My tendency is to tell Jesus the plans I have and tell him to get on board. That’s different than Peter’s impulsive, but better, approach: “Lord, if it is you, command me to come to you.”

In my life, this plays out in two important ways—in trying to discern life choices and in trying to understand/explain God.

God’s Love Comes Before Your Mistakes

Gods love

What if God’s Love Comes Before Your Mistakes?

By Beth Demme

It surprised me. I didn’t expect to find new, and personal meaning, in a concept as old as shepherding.

I was studying John 10:1-10 for a recent sermon. In this passage, Jesus refers to himself as the shepherd and also the gate. My favorite part of this passage has always been the last verse, “I have come that they may have life and have it abundantly.”

I especially connect with this part of the verse because I have experienced God’s abundant love, but it’s also true that I like the idea of an abundant life.

For most of my life, I have equated an abundant life with an abundance of things. I’ve let go of that kind of thinking, but I still don’t really like the idea of being a sheep. Maybe because thinking about Jesus as the shepherd conjures up images of church Christmas plays, with young shepherds dressed in their father’s bathrobes? But I digress…

Wait, There Are Unicorns in the Bible?

Fun With Bible Translations

Bible Unicorns

Unicorns and Girdles in the Bible

By Beth Demme

Did you know that Bible translators may have invented the unicorn? Learning tidbits like this has made the Bible, and Bible study, more manageable and meaningful to me; I hope it does the same for you.

The King James Version uses the word unicorn nine times, all in the Old Testament.

  • “God brought them out of Egypt; he [God] hath as it were the strength of a unicorn.” (Numbers 23:22)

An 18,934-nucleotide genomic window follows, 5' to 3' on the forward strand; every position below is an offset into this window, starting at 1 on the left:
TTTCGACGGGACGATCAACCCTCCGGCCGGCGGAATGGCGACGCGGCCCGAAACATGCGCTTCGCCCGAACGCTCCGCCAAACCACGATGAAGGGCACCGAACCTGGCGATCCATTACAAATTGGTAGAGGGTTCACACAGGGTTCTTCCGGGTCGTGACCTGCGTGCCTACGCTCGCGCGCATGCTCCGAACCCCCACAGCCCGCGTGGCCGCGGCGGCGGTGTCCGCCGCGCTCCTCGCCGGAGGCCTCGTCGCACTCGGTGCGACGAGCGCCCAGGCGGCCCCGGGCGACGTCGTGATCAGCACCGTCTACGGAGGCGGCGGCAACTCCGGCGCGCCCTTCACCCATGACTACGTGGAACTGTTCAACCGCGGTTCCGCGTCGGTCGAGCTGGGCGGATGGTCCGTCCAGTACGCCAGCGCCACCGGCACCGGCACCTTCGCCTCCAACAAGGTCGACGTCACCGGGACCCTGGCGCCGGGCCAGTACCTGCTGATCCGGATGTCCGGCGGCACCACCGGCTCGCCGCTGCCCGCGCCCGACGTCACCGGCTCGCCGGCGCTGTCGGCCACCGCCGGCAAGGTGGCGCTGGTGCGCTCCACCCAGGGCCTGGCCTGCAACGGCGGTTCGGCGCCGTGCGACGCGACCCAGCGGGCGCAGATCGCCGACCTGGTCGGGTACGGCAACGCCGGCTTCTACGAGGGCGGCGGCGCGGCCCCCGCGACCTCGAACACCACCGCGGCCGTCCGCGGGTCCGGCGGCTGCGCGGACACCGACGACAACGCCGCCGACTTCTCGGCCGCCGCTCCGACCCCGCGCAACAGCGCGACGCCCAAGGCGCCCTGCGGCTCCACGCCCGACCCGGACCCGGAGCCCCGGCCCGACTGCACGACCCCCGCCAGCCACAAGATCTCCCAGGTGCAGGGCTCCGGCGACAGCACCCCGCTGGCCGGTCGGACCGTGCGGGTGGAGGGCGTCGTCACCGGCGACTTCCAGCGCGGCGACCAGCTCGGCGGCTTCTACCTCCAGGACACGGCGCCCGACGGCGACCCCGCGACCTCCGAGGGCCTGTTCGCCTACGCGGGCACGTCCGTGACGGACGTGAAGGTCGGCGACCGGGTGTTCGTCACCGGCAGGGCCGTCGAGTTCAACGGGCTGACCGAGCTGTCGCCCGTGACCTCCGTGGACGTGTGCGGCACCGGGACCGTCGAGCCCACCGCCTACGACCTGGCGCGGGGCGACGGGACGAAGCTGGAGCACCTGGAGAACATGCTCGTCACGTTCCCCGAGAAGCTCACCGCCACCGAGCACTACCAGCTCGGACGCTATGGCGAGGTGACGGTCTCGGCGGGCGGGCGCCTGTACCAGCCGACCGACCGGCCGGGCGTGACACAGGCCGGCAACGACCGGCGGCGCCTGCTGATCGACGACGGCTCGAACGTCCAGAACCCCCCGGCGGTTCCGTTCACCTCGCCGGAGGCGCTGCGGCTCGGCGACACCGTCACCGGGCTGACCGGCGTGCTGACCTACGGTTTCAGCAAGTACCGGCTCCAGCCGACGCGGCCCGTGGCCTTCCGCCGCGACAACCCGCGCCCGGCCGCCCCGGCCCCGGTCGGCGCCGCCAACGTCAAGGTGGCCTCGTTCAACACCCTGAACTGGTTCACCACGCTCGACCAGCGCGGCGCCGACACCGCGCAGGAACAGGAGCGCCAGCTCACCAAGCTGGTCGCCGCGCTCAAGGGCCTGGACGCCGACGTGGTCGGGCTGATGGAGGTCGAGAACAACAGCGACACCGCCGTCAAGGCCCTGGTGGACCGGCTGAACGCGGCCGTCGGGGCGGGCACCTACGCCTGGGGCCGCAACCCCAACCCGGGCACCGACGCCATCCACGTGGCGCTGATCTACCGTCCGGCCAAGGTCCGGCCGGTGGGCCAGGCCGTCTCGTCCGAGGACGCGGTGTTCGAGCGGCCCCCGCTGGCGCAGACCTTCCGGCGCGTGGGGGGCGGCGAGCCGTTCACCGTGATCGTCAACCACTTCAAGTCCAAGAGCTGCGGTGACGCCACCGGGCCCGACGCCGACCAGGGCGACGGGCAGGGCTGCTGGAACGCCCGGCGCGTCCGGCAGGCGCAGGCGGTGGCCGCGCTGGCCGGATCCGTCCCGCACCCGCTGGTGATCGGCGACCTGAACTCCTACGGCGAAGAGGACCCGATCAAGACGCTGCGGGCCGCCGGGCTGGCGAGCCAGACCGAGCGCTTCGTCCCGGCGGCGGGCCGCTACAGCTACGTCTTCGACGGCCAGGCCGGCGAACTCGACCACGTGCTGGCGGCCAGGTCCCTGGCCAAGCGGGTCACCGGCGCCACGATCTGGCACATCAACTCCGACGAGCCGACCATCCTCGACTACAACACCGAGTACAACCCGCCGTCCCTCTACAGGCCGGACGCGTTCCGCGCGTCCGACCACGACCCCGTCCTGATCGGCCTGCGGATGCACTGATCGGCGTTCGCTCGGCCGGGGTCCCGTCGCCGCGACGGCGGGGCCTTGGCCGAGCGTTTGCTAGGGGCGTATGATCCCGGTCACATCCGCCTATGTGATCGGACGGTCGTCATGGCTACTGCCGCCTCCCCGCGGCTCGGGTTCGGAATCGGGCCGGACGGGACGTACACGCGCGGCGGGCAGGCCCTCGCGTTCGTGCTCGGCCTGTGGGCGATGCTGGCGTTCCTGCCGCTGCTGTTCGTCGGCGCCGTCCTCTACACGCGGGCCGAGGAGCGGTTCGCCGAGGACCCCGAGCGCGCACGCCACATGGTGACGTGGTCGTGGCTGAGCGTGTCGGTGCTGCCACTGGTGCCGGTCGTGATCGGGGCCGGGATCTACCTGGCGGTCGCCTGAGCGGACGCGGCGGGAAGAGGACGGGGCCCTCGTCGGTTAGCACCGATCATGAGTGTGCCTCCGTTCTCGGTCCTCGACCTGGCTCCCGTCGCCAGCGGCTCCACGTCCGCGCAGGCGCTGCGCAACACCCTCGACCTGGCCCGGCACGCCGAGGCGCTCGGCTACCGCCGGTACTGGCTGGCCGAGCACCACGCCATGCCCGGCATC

• “God brought him forth out of Egypt; he hath as it were the strength of an unicorn.” (Numbers 24:8)
  • “His glory is like the firstling of his bullock, and his horns are like the horns of unicorns: with them he shall push the people together to the ends of the earth.” (Deuteronomy 33:17)
  • “Then the Lord answered Job out of the whirlwind, and said … ‘Will the unicorn be willing to serve thee, or abide by thy crib? Canst thou bind the unicorn with his band in the furrow or will he harrow the valleys after thee?’” (Job 38:1, 39:9-10)
  • “Save me from the lion’s mouth: for thou hast heard me from the horns of the unicorns.” (Psalm 22:21)
  • “He maketh them also to skip like a calf; Lebanon and Sirion like a young unicorn.” (Psalm 29:6)
  • “But my horn shalt thou exalt like the horn of an unicorn: I shall be anointed with fresh oil.” (Psalm 92:10)
  • “And the unicorns shall come down with them, and the bullocks with the bulls and their land shall be soaked with blood, and their dust made fat with fatness.” (Isaiah 34:7)

There is an additional reference in Daniel 8:5 to a flying goat with “a notable horn between his eyes,” but the word unicorn isn’t specifically used there.

How did the King James Version come to include unicorns?

Do You See Yourself Clearly?

Is that YOU in the mirror?

I just celebrated the third anniversary of this blog! Woo hoo! Let’s eat cake! In honor of this “birthday” of sorts, here is a post from way, way back in the beginning (April 2014). As it happens, I needed to hear this today. Maybe you do too?

Do You See Yourself Clearly?

By Beth Demme

Do you ever look in the mirror and feel a little baffled by what you see? I mean, do you ever look at your reflection and think, “Woah crazy! Where’d you come from?”

No? Me neither.

But, I have this friend …

She said it happened to her once.